IDEAS home Printed from https://ideas.repec.org/
MyIDEAS: Login to save this paper or follow this series

Temporal Distribution of Price Changes : Staggering in the Large and Synchronization in the Small

  • Emmanuel Dhyne

    ()

    (National Bank of Belgium, Research Department
    Centre de Recherche Warocqué, Université de Mons-Hainaut)

  • Jerzy Konieczny

    ()

    (Department of Economics, Wilfrid Laurier University, Waterloo, Ont., Canada)

Temporal distribution of individual price changes is of crucial importance for business cycle theory and for the micro-foundations of price adjustment. While it is routinely assumed that price changes are staggered over time, both theory and evidence are ambiguous. We use a large Belgian data set to analyze whether price changes are staggered or synchronized. We find that the more aggregate the data, the closer the distribution to perfect staggering. This result holds for both aggregation across goods and across locations. Our results provide support for Bhaskar’s (2002) model of synchronized adjustment within, and staggered adjustment across, industries.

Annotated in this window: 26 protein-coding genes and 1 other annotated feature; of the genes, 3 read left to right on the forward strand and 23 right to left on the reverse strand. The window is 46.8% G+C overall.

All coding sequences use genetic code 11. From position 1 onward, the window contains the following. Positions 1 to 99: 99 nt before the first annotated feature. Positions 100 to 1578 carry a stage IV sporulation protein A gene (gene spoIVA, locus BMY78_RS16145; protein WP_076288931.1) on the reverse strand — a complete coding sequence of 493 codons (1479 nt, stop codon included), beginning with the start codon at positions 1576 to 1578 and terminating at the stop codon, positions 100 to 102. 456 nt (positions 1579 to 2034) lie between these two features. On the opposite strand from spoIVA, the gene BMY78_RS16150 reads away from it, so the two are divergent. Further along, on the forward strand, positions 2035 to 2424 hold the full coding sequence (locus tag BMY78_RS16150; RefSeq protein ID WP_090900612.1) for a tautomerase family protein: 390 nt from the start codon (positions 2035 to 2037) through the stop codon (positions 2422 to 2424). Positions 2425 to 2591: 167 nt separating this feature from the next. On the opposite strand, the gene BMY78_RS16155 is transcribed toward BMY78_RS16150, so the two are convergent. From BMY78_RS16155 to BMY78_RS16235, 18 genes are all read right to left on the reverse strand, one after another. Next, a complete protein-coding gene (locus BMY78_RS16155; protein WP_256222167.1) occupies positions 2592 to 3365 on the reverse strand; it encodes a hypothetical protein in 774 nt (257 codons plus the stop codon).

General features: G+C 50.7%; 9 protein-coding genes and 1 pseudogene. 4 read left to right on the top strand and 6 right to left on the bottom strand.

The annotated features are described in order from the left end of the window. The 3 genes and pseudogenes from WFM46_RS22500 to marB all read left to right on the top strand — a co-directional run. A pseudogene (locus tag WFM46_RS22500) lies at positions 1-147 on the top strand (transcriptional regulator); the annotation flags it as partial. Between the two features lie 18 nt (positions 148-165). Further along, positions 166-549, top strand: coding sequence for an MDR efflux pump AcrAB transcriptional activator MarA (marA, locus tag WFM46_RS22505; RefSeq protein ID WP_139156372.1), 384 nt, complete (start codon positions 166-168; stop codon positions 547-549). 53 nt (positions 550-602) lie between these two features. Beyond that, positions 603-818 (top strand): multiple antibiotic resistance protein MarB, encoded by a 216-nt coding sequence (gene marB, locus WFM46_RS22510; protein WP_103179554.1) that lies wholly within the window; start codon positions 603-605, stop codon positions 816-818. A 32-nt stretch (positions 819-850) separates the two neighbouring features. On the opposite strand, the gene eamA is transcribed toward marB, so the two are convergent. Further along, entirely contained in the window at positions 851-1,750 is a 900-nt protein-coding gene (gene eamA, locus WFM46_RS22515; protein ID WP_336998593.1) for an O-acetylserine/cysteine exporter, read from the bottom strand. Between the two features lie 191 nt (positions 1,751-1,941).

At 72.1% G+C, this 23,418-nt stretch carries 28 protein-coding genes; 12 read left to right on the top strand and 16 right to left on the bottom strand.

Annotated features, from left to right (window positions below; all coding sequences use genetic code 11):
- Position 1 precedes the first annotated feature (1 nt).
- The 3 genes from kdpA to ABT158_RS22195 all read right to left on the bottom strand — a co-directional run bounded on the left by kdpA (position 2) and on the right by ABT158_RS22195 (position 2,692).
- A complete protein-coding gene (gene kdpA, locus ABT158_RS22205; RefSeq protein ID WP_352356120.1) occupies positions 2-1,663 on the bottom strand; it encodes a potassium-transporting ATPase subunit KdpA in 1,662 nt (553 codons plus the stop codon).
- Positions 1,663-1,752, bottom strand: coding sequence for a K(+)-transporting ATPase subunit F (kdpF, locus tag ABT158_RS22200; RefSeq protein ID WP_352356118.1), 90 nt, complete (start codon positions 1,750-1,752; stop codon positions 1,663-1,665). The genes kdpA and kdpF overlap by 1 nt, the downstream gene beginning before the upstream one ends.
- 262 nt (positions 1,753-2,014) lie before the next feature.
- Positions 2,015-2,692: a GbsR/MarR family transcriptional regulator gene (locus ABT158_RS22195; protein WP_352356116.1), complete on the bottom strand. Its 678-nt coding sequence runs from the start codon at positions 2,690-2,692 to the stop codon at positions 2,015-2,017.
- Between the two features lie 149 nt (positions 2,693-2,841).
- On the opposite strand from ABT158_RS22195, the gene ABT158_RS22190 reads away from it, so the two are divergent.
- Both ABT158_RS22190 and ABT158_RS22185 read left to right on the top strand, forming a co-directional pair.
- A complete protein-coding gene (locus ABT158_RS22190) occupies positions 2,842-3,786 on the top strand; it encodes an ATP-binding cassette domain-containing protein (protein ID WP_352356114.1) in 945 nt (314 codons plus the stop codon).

If you experience problems downloading a file, check if you have the proper application to view it first. In case of further problems read the IDEAS help page. Note that these files are not on the IDEAS site. Please be patient as the files may be large.

File URL: http://www.nbb.be/doc/oc/repec/reswpp/wp116En.pdf
Download Restriction: no

Paper provided by National Bank of Belgium in its series Working Paper Research with number 116.

as
in new window

Length: 52 pages
Date of creation: Jun 2007
Date of revision:
Handle: RePEc:nbb:reswpp:200706-02
Contact details of provider: Postal: Boulevard de Berlaimont 14, B-1000 Bruxelles
Phone: (+ 32) (0) 2 221 25 34
Fax: (+ 32) (0) 2 221 31 62